Maybe Dan you should take a dose of your own advice and wear a helmet in your car too - because despite selt belts and airbags there's heaps more horrible mulched brains and drooling TBI (traumatic brain injury) cases of vehicle occupants and pedestrians. Place your overweening focus where the greatest incidence of the injury actually occurs.

Roger
 
J

Just zis Guy, you know?

Guest
On Tue, 09 Nov 2004 00:43:18 GMT, "Scott Ehardt"
<SCEhardt---|||[email protected]===|||---SCEhardt.com> wrote:

>I am not taking sides on this issue, but I will point out that in this form
>your statistics are useless. Comparing number of showering injuries to
>number of bicycling injuries is completely irrelevant.


And making statements, asd the Liddites do, that "X thousand cyclist
suffer head injury each year" is equally irrelevant.

So here's a completely relevant, exposure-adjusted stat for you: for
children in England, the proportion of serious head injuries in
pedestrians hospitalised was higher than in cyclists. In other words,
as a pedestrian, if you are hit you are more likely to receive a
serious head injury.

There are five or six times as many pedestrians injured annually,
which is a non-adjusted figure but clearly meaningful in context,
since it indicates that if the numbers of injured cyclists are big
enough to cause concern, the numbers of injured pedestrians must be
even more so.

Oh, here's another one: 25% of all cyclists killed in London are the
result of one single type of accident, left-turning goods vehicles.

I haven't yet heard a possible good outcome from exaggerating the
benefits of helmets.

Guy
--
May contain traces of irony. Contents liable to settle after posting.
http://www.chapmancentral.co.uk

88% of helmet statistics are made up, 65% of them at Washington University
 
J

Just zis Guy, you know?

Guest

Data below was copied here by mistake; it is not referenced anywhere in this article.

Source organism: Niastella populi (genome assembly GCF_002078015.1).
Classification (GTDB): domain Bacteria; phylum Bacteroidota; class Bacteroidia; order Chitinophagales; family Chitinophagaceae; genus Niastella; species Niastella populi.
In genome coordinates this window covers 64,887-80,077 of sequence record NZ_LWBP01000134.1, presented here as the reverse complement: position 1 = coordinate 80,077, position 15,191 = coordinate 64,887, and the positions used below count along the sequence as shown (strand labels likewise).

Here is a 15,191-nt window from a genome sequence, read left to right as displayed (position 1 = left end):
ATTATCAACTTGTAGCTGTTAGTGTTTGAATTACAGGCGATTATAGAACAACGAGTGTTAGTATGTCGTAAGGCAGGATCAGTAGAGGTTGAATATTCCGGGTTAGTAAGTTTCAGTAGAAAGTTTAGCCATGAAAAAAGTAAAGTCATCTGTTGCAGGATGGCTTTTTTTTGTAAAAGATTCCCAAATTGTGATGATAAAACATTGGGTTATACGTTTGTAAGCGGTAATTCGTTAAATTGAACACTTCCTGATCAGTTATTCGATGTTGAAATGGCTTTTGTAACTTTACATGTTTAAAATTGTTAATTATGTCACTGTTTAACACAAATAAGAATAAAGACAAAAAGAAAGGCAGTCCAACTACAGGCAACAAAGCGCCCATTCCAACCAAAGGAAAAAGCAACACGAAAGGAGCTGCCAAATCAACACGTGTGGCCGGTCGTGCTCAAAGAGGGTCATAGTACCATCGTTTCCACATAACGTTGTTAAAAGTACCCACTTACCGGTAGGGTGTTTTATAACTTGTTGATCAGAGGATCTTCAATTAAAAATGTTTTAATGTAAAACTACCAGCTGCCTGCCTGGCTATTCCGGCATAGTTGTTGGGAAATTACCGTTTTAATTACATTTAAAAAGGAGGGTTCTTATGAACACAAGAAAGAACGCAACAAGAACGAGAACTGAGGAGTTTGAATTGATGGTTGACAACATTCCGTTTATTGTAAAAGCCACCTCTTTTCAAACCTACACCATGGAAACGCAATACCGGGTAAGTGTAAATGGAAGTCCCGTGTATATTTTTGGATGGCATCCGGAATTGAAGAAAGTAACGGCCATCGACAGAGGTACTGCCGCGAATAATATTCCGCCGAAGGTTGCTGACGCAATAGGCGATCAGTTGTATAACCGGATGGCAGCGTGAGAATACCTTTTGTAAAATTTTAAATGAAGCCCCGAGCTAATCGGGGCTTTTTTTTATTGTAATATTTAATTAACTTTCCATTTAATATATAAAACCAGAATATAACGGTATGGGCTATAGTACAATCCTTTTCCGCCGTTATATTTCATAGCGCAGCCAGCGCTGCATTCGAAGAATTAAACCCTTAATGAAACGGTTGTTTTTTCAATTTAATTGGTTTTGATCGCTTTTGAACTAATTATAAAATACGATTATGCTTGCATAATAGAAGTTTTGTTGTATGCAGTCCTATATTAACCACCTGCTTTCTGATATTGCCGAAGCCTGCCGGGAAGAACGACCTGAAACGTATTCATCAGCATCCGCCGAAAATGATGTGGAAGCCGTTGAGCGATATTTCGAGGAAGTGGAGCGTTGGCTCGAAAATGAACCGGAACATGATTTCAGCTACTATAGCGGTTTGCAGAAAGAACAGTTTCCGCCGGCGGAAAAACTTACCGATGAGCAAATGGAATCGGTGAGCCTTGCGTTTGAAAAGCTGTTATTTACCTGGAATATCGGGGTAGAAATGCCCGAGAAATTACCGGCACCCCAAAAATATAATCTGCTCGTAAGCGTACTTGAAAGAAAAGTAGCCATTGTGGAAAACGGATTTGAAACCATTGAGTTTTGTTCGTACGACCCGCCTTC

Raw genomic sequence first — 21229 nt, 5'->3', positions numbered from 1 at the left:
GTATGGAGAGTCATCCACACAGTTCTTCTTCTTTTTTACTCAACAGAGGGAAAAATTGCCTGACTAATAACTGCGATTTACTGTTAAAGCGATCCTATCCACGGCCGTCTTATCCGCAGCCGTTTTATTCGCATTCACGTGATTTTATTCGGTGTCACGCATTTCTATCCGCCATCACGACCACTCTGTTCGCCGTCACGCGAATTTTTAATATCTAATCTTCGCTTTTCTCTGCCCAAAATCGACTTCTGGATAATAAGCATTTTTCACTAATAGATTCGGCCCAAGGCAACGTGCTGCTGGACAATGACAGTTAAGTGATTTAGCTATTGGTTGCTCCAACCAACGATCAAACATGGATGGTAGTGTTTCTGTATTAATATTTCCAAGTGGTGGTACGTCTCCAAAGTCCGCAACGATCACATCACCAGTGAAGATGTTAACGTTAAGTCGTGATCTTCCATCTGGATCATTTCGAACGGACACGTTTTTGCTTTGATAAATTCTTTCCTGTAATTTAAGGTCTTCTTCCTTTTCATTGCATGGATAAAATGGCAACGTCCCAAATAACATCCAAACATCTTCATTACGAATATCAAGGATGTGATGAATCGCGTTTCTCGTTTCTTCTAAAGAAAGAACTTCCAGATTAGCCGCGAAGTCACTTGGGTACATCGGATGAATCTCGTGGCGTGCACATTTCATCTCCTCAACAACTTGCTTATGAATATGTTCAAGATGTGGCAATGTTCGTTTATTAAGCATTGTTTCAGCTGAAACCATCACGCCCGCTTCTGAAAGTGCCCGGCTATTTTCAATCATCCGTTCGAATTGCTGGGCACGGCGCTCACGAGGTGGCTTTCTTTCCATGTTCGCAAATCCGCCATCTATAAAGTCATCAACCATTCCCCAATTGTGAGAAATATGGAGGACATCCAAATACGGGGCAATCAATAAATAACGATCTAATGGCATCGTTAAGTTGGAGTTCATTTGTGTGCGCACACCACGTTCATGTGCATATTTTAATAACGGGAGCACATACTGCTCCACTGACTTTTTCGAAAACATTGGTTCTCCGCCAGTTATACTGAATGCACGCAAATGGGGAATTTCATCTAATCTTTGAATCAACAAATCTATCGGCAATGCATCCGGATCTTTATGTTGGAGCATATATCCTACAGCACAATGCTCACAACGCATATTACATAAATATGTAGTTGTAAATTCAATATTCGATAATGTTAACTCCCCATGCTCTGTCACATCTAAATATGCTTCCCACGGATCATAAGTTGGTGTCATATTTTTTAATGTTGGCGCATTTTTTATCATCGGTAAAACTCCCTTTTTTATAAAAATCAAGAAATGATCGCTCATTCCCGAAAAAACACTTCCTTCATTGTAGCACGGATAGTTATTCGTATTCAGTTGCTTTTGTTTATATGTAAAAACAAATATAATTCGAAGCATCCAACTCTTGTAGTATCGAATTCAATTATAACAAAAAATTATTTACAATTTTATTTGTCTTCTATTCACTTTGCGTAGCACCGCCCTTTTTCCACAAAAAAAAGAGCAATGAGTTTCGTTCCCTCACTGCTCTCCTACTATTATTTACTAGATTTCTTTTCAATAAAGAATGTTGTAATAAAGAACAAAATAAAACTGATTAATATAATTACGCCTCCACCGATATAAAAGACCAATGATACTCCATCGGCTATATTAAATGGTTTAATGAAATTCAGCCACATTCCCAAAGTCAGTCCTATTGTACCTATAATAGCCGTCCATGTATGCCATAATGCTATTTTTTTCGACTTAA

On Tue, 9 Nov 2004 09:17:35 -0500, "psycholist" <[email protected]>
wrote:

>And equally as usual, another case of COMPLETELY misleading statistics. Of
>course cyclists aren't a significant source of organ donations. There
>aren't that many of us.


Pity you missed the fact that most of the dead have other mortal
injuries as well.

Guy
--
May contain traces of irony. Contents liable to settle after posting.
http://www.chapmancentral.co.uk

88% of helmet statistics are made up, 65% of them at Washington University
 
J

Just zis Guy, you know?

Guest
On Mon, 08 Nov 2004 23:42:58 GMT, Dan <[email protected]> wrote:

> I've seen these arguments so many times and always wanted to say
>something but never have. It's so simple, if you don't care about your
>safety, then don't wear a helmet.


I have yet to see an objective study of the relative merits of
different cycle safety interventions that put helmets anywhere other
than last.

Why are the handwringers not campaigning for the first, best thing
that can be done to improve cyclist safety, controlling dangerous
driving?

>If you hit your noggin', you're gonna
>be a vegetable or die more than likely. You're body can take alot of
>abuse but your head cannot.


At this point I produce exhibit A: my "knitted acrylic balaclava saved
my life" anecdote.

At what point id all cycling crashes suddenly become inevitably fatal
unless you are wearing a helmet? Looks to me that it was shortly
after messrs. Bell introduced their famous plastic hats!

Cycling is neither unusually dangerous nor unusually productive of
head injuries. If you crahs your bike you are no more liekly to
suffer a head injury than if youa re involved in an accident as a
pedestrian. As a proporiton of head injuries reaching hospital,
cycling is not even on the radar.

>As an EMT, I was shown a picture of a guy that was riding a bike
>and was hit by a car. The guy was laying on the ground, his eyes open,
>looking at his brain laying in front of him that had popped out of the
>front of his skull. Maybe, if he had a helmet on, this could have been
>prevented, maybe not.


Almost certainly not: the test standards for helmets are the
equivalent of a fall from a stationary riding position, and a lot of
helmets these days fail the tests.

No amount of pro-helmet propaganda and scare stories can nullify the
fact that cycling is, fundamentally, a very safe activity. A greater
proportion of pedestrians than cyclists end up with serious head
injuries - do you wear your helmet when walking?

And the idea that helmets can protect you from motor traffic is
probably the most outright dangerous myth the helmet lobby has
invented.

Guy
--
May contain traces of irony. Contents liable to settle after posting.
http://www.chapmancentral.co.uk

88% of helmet statistics are made up, 65% of them at Washington University